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When you buy a house without getting to see it in person, you might find some surprises. Laura Mattox and her husband AJ sure did when they moved into their home, a cute 1932 Dutch Colonial that they signed the papers for while stationed overseas with the military. “I saw the pictures of the kitchen and figured that with wooden cabinets, I could simply paint them or somehow spruce them up without much trouble,” Laura says of the kitchen. But once they got to check it out in real life? Well, that was a different story. “It was such a disappointment—the cabinets were not wood, but some type of plastic formica that was peeling off plywood fronts,” says Laura. “Every one of the drawers was broken, so they wouldn’t stay closed and when you tried to open them, they would fall right out of the cabinet box.” Plus, the 1970s-style kitchen’s brown carpet (yes, carpet) continued to the base of the cabinets, and the tiny window’s crank was broken, “so the window really was of no use,” says Laura.

With six kids, a functioning kitchen was a must for the family. Laura knew she wanted to take out the soffits to make the ceiling look higher, and help the kitchen feel larger than it really was. And, of course, she wanted it to be bright, cheery, and inexpensive.

Laura used IKEA’s kitchen planning tool to build her dream layout—but on realizing it was way more than she was hoping to spend, scrapped upper cabinets in favor of open shelving. That meant they’d only need to replace the base cabinets. Fortunately, their remodel was timed with IKEA’s semi-annual kitchen sale, which saved them even more.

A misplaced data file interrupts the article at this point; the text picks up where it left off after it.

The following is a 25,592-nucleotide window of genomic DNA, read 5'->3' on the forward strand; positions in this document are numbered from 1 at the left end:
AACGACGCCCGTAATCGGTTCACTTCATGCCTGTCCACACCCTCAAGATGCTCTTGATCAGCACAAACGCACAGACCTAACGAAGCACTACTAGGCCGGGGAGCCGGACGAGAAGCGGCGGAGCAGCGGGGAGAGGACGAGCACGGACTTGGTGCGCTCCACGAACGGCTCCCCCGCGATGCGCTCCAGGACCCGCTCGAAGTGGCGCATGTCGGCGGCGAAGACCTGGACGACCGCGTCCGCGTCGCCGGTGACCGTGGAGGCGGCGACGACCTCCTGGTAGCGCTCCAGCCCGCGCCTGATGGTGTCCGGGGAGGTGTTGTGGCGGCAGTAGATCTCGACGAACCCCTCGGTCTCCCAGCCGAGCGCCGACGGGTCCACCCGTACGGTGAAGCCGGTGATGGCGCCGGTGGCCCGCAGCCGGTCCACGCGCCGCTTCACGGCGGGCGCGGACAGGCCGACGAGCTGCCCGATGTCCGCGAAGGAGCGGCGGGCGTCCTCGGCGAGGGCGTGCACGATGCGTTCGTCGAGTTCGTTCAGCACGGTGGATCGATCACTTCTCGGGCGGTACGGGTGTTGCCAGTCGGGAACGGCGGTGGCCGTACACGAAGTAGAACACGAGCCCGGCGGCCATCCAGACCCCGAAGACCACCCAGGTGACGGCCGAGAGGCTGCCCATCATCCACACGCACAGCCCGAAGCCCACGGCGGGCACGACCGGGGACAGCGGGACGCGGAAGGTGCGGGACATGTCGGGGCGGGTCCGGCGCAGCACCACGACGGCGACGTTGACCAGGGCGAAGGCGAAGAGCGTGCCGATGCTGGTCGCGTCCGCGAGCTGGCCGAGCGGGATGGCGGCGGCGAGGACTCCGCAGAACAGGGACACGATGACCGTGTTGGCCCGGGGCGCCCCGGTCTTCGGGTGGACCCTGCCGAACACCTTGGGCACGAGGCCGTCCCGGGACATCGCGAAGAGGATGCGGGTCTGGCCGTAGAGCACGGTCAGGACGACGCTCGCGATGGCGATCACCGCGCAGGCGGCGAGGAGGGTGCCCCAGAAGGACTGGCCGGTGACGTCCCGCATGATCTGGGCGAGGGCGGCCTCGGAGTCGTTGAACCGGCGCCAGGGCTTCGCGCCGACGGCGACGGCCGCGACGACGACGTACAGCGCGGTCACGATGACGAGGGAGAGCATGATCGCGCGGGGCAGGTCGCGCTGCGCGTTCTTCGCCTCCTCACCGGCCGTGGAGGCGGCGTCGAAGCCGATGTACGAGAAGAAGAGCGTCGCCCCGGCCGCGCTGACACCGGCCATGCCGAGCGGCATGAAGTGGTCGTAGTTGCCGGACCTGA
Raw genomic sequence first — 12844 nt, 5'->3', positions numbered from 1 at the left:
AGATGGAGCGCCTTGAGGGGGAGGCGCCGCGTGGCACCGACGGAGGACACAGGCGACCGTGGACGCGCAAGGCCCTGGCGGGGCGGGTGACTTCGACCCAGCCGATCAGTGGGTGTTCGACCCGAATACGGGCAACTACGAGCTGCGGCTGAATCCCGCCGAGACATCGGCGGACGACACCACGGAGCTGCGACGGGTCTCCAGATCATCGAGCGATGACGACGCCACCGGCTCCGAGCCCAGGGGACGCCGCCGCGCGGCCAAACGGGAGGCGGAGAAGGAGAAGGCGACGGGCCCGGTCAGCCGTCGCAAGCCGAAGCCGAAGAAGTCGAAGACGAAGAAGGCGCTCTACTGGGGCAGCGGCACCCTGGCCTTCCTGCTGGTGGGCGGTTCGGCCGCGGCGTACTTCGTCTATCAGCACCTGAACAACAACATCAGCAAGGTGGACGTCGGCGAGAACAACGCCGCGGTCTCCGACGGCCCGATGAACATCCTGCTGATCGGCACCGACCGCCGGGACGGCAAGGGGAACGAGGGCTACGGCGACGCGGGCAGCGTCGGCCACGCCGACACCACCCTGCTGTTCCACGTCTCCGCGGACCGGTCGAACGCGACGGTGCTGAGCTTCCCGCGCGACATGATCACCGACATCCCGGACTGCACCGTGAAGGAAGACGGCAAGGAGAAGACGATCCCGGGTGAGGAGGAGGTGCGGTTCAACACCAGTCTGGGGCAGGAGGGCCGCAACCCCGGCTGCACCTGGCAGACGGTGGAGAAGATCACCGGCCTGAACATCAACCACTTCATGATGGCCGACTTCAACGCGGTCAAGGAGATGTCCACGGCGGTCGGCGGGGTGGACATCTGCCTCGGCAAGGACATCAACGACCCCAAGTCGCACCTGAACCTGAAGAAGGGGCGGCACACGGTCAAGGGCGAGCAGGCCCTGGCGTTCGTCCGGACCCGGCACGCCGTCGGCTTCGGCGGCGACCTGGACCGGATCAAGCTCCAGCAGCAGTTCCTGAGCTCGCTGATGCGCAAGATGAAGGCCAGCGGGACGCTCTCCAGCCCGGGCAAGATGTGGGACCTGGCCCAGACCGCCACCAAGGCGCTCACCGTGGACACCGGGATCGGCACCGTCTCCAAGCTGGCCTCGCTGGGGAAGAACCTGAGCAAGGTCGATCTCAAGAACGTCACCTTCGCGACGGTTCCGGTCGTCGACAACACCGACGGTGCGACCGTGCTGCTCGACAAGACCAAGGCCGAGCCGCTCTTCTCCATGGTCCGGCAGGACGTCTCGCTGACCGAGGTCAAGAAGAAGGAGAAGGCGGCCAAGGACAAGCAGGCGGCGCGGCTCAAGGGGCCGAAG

With the help of their two oldest sons—ages 15 and 16—Laura and AJ got to work taking out the soffits and drop ceiling. That was when a surprise hit: “We found that the electrical was actually just lamp wire in the ceiling that was twisted together, no electrical tape, nuts, or anything,” Laura says. “It was a fire hazard to say the least. Redoing the entire electrical was not in our wheel house, so we hired an electrician who was able to get us back on track fairly quickly but blew our budget by $1000, since we had not anticipated hiring an electrician at all.”

Thankfully, assembling the IKEA cabinets was much easier. “The first few cabinets were a bit of a challenge because we had not done it before, but a few Youtube videos later and we were now ‘pros,’” Laura says. As part of the new layout, they also moved the fridge to open up line of sight to the dining room and living room. “Before it had been right next to the doorway to the other part of the house, and it was so big and bulky that I couldn’t see around it and watch the little kids while I was in the kitchen,” Laura says. “Moving the fridge to the other side of the kitchen was a great opener of the space!”

Replacing the small old window with new picture window—installed by Laura and her dad—majorly brightened up the whole kitchen. Another huge win? Swapping out the old carpet for wood-look vinyl planks, installed in a herringbone pattern.

Laura had always wanted butcherblock counters, so the couple got those from IKEA, too. She coated them in a marine-grade spar finish to help protect them from spills. The longest project, Laura says, was the backsplash: “It really is not difficult to tile, but AJ and I had never done it on our own before, and honestly, we were afraid that we were going to mess up,” Laura says. “I wanted to use a fun mosaic for the entire backsplash, but after 20 years of marriage, AJ knows that I like change… and talked me into using something traditional—white subway tile—for the majority of the backsplash and then the mosaic for just behind the slide-in stove.”

The end result is brighter, more open, and more character-filled, too, thanks to unique touches like the blue color of the cabinets and the mosaic behind the “I think my favorite part of the kitchen is how it makes me feel,” Laura says. “I don’t love doing dishes, but now everything seems bearable because I have a lovely room to work in.”

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